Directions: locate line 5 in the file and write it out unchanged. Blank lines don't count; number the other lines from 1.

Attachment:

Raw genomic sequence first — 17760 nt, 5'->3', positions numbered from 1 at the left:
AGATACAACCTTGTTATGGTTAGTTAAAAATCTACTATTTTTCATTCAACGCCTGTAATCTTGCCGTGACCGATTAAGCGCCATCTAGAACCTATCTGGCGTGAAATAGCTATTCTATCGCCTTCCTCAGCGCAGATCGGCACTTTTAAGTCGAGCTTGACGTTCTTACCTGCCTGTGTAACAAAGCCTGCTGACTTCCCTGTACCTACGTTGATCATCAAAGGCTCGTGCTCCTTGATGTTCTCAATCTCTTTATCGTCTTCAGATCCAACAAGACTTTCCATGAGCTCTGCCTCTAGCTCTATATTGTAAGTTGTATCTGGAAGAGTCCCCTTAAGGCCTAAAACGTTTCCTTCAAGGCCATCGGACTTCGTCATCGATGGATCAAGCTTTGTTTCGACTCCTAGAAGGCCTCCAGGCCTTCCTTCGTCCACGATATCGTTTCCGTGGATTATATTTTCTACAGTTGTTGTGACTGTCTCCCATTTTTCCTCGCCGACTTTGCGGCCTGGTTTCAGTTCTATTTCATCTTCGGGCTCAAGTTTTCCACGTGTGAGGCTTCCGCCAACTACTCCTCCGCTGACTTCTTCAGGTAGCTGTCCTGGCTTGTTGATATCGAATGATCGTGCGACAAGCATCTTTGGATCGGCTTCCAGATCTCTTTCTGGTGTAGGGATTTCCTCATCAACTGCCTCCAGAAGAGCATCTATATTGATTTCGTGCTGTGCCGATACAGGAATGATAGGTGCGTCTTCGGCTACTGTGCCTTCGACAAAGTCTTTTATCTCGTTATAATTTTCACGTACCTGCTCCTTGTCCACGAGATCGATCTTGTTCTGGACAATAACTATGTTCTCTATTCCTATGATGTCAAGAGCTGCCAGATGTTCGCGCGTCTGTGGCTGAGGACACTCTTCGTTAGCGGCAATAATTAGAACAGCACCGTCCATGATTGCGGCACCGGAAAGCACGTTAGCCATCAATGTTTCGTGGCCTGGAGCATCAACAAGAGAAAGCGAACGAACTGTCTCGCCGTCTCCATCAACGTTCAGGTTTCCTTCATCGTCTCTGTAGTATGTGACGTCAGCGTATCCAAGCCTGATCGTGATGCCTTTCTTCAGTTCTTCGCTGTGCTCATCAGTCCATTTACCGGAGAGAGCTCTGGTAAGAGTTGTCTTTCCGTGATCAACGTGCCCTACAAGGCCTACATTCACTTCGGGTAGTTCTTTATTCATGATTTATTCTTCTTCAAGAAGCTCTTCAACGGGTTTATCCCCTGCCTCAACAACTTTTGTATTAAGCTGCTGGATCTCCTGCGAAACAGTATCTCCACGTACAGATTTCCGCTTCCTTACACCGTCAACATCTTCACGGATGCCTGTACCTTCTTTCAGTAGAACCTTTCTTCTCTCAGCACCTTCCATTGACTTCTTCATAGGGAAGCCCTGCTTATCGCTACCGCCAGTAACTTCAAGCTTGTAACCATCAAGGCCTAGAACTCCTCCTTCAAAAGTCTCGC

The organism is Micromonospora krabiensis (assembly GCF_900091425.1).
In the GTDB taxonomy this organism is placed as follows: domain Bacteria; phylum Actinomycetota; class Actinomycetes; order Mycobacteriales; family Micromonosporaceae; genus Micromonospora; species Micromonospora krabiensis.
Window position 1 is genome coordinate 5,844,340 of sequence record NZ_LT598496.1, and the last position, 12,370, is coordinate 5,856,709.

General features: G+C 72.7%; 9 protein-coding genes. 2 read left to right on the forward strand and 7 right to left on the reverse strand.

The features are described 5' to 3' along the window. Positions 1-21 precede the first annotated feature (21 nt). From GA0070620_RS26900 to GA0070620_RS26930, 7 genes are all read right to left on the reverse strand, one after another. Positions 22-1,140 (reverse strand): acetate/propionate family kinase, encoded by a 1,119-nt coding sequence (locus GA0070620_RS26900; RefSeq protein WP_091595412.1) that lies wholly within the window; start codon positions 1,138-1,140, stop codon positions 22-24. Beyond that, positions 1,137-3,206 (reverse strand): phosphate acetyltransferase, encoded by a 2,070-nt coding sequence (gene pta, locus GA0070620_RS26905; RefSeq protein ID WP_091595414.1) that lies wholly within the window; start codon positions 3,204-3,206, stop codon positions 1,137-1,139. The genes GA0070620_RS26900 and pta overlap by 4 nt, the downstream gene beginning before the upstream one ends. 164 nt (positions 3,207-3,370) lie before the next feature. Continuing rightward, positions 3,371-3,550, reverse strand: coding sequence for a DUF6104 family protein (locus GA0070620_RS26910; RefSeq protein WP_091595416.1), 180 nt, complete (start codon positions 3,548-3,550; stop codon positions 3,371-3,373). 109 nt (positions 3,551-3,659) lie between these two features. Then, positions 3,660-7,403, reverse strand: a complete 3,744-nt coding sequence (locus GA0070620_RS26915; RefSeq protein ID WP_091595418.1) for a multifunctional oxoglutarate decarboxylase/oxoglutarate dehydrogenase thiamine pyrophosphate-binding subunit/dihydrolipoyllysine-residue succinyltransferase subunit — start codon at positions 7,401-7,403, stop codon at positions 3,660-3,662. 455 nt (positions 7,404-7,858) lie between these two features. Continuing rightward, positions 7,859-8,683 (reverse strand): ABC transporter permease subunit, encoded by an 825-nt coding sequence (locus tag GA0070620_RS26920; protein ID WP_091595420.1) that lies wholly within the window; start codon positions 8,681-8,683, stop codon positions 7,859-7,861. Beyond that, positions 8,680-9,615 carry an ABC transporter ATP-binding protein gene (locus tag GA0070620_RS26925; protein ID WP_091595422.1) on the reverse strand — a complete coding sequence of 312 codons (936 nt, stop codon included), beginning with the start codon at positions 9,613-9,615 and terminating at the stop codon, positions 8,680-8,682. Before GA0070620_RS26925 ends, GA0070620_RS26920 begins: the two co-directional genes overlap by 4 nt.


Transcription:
Window position 1 is genome coordinate 5,844,340 of sequence record NZ_LT598496.1, and the last position, 12,370, is coordinate 5,856,709.